Michael Mullen has been substitute teaching in Fulton County Schools and some private schools for about eight years, but he won’t be entering any classrooms this year, he said.
Fulton County Schools announced plans to push back the start of the school year by a week to Aug. 17 and allow students to either study in-person or online. The district is planning for multiple scenarios and is prepared to change plans if necessary, Superintendent Mike Looney said at a Thursday school board meeting.
Mullen said he believes administrators have the students’ best interests at heart, but he worries school leaders’ best efforts will not be enough to halt the viral spread.
“I’m afraid of communities seeing sudden spikes within a month or two of schools reopening, which will lead to a sudden shift from in-person to online education,” he said. “That sudden shift that students experienced last year was bad enough, but that was after a majority of the school year was finished.”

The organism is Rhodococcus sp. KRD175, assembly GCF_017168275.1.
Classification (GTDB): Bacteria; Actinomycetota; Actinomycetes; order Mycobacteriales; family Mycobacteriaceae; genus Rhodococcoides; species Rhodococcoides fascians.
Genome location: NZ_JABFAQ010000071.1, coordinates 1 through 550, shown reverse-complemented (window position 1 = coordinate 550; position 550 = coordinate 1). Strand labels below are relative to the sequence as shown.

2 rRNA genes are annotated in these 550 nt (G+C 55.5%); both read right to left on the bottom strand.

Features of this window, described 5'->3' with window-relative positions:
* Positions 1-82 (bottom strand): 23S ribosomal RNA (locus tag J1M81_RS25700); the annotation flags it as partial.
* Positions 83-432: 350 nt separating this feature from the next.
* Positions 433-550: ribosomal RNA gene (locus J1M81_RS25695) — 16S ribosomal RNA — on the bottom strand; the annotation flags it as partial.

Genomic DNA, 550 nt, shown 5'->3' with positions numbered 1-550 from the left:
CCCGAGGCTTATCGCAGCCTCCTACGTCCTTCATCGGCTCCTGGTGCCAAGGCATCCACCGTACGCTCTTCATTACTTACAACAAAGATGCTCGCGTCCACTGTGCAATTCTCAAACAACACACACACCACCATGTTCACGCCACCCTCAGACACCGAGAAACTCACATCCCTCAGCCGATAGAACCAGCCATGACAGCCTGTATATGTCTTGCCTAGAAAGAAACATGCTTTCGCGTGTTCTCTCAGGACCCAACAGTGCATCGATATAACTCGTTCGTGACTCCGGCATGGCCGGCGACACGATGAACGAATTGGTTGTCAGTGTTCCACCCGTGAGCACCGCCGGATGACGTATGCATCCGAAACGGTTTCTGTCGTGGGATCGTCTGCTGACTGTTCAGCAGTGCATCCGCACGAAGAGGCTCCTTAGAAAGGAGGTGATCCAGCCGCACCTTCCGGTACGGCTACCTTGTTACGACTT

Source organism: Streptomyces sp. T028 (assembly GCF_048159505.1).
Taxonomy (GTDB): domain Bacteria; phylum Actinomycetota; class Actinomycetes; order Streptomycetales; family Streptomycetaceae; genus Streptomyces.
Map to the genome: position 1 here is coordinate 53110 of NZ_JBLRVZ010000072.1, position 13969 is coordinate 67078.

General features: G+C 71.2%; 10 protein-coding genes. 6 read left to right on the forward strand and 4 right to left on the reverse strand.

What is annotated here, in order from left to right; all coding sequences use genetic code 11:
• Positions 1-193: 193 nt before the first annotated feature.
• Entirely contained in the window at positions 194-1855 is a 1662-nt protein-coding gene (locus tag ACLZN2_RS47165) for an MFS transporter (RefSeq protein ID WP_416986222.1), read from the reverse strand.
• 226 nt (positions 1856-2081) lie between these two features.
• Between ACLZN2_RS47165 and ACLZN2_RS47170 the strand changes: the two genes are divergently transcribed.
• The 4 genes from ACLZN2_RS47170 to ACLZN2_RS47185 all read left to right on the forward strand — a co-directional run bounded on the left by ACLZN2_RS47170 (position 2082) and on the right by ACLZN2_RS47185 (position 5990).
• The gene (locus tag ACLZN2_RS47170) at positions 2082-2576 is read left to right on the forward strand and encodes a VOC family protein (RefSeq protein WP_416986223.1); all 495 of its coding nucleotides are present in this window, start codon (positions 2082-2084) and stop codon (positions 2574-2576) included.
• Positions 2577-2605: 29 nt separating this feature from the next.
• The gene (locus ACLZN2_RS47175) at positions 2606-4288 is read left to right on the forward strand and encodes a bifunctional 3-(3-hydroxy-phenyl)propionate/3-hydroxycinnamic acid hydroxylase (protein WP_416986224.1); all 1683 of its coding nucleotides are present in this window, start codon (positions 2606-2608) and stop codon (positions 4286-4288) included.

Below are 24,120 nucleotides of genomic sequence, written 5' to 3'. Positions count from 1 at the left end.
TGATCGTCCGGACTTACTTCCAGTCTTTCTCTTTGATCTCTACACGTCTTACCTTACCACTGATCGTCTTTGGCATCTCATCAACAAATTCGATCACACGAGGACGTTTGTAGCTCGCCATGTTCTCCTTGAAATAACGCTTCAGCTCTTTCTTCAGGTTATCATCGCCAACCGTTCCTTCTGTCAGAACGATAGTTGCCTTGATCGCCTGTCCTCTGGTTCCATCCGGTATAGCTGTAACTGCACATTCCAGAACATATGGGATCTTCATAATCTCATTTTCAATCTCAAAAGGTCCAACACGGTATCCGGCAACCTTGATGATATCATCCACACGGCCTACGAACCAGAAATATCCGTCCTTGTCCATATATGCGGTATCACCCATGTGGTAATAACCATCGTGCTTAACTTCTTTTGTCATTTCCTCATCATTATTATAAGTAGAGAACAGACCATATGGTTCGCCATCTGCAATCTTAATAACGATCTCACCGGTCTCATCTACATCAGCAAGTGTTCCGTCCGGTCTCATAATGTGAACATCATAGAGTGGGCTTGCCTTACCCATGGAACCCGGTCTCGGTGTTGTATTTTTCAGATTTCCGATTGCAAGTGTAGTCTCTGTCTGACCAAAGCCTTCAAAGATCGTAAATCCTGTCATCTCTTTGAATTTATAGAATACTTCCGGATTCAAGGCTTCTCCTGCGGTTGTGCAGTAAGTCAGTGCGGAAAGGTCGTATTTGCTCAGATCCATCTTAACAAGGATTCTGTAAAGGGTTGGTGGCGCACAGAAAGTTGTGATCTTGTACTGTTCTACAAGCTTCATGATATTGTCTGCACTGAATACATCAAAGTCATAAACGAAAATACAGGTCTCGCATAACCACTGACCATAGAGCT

Mullen’s students struggled to deal with the sudden loss of their daily school routines and the support offered by their friends and social groups, he said.
“The sudden shift they experienced at the end of the previous school year was utterly painful for most of them, forcing them into unknown waters and into an unknown world,” he said. “It was dominantly the sudden change in structure and expectations that struck my students the worst. I’m afraid of having students experience the same downward shift with the school year starting with in-person education.”
For most of the year, Mullen is called in to substitute once or twice a week, but during cold weather flu season, that increases to nearly every day. He worries if he were to substitute this year, it could be even busier.
“I see the demand outstripping the available subs,” he said. “Without quick and active testing and contact tracing in place, a single missed case, whether student, teacher or sub, would ripple through the school. Everyone will be exposed. Schools will probably not catch an infection within the student population quickly. Demand would increase in the exact same way that demand increased during flu season.”